- The Washington Times - Wednesday, June 28, 2000

Consumer complaints about poor treatment by major airlines continue to rise despite industry efforts to clean up its act, according to a long-awaited Department of Transportation report released yesterday.

Major airlines, hoping to fend off threats of federal intervention, vowed six months ago to take steps to improve customer satisfaction with more information, more legroom and greater control over cancellations and other means.

But a half-year after the industry began its voluntary improvements, federal investigators say air travel has gotten worse and that airlines should do more.

The preliminary report, compiled by the agency's Office of Inspector General at the request of Congress, found that consumer complaints against U.S. air carriers more than doubled from 1998 to 1999. And in the first four months of this year, consumer complaints jumped 74 percent.

Delayed flights have increased 50 percent in the last five years, and canceled flights have soared 68 percent in that same time.

The report acknowledged that the industry is trying to improve, but said that it has a long way to go before customer complaints begin to recede.

"In our initial observations and testing, we found the airlines are making a clear and genuine effort at strengthening the attention paid to customer service, but bottom-line results to date are mixed, and the airlines have a ways to go to restore customer confidence," the report said.

Lawmakers warned yesterday that if service doesn't improve by the end of the year, Congress will move forward with legislation to force the industry to clean up its act.

Sen. John McCain, chairman of the Senate Commerce, Science and Transportation Committee, who will hold a hearing today on airline customer service, said while the report is preliminary, the mixed results raise many concerns.

"As I said last year, I want and expect the airline customer service commitment to succeed," the Arizona Republican said.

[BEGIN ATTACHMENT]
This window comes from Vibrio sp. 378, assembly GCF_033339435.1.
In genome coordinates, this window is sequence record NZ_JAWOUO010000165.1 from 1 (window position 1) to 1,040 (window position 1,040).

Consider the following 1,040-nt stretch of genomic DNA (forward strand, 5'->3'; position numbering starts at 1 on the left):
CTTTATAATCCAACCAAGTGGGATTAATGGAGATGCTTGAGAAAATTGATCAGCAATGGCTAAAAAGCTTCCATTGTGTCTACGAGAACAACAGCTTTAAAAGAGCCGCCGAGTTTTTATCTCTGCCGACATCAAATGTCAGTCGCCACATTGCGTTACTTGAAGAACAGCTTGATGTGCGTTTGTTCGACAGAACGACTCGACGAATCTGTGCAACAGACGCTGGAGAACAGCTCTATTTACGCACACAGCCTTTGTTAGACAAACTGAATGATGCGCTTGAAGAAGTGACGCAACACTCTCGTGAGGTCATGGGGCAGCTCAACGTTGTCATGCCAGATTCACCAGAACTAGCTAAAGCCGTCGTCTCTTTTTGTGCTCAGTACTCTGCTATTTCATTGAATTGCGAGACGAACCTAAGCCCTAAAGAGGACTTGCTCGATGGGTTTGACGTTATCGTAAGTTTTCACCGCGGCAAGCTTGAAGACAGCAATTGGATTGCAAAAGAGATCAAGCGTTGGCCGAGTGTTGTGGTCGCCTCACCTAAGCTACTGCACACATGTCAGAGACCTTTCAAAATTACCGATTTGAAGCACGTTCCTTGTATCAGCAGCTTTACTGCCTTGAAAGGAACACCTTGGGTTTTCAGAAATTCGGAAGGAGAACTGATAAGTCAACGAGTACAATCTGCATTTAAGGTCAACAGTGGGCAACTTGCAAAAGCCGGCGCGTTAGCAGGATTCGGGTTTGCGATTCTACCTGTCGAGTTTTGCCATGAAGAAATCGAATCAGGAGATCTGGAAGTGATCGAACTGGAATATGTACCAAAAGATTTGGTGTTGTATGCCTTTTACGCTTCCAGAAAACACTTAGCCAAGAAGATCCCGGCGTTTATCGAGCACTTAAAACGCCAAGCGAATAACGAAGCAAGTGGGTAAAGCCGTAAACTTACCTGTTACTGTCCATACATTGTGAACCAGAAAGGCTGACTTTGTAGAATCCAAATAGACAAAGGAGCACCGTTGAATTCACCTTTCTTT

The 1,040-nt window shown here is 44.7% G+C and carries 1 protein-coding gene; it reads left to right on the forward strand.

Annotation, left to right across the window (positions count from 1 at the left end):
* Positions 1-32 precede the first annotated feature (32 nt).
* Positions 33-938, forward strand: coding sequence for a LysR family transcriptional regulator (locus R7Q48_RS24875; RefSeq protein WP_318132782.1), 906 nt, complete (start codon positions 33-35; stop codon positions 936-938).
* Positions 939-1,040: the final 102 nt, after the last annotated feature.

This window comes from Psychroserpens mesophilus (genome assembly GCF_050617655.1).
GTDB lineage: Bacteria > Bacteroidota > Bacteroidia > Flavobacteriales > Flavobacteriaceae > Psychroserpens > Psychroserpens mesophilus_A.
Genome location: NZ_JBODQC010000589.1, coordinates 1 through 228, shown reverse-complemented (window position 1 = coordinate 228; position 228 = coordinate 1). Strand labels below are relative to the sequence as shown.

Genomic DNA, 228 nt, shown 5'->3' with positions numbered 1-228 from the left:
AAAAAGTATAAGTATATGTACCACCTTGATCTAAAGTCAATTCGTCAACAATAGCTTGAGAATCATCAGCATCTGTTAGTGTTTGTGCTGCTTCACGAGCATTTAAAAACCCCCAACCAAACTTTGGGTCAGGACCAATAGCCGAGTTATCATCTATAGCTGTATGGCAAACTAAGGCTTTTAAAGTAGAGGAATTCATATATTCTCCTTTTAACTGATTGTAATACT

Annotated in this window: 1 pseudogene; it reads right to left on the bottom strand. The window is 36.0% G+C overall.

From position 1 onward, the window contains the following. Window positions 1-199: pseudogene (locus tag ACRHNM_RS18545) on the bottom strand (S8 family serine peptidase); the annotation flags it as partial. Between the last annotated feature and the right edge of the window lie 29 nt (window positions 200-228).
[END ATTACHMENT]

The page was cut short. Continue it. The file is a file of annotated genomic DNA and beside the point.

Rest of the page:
"But if the airlines' voluntary effort falls short, I am committed to moving forward on additional, enforceable passenger-fairness legislation," he said, adding that the inspector general's December report will weigh heavily on Congress' decision regarding a future course of action.

Congressional calls for a "passengers' bill of rights" to force industry improvements stemmed partly from an incident in Detroit in January 1999 when hundreds of passengers were stuck in planes on snowy runways for up to 8 and 1/2 hours.

While industry leaders tend to blame service problems on bad weather and the nation's air-traffic-control system, the delays have as much to do with increasing air traffic as the strong economy encourages more Americans to fly.

Hoping to dissuade Congress from stepping in, major airlines last year instituted a 12-point plan to, among other measures, offer the lowest possible fares, deliver bags on time, provide prompt refunds and handle bumped passengers with fairness.

The inspector general's report noted, however, that only two of the 12 commitments were new policy. It said also that the commitment "does not directly address underlying reasons for customer dissatisfaction, such as extensive flight delays, baggage not showing up on arrival, long check-in lines and high fares in certain markets.

"In our opinion, until these areas also are effectively addressed by the airlines, [the Federal Aviation Administration] and others, there will continue to be discontent among air travelers," the report said.

The Air Transport Association, which represents the major airlines and spearheaded the service-improvement plan, said it has spent $3 billion to implement the plan and train employees about the changes.

"But it will not happen overnight," group President Carol Hallett said. "The delays will continue. The weather will always be a part of everyday flying experiences."

But she added, "I think it's fair to say we are doing our best to improve customer service."

David Stempler, president of the Air Travelers Association, a passengers-rights group, said he thinks the airlines are improving, but that the industry is a victim of its own success.

He doubts, however, that lawmakers can improve matters.

"Congress can't really legislate to force airlines to provide good customer service," Mr. Stempler said. "But I think the threat of trying to intercede caused the airlines to come to their senses. They had to change the way they were doing things."

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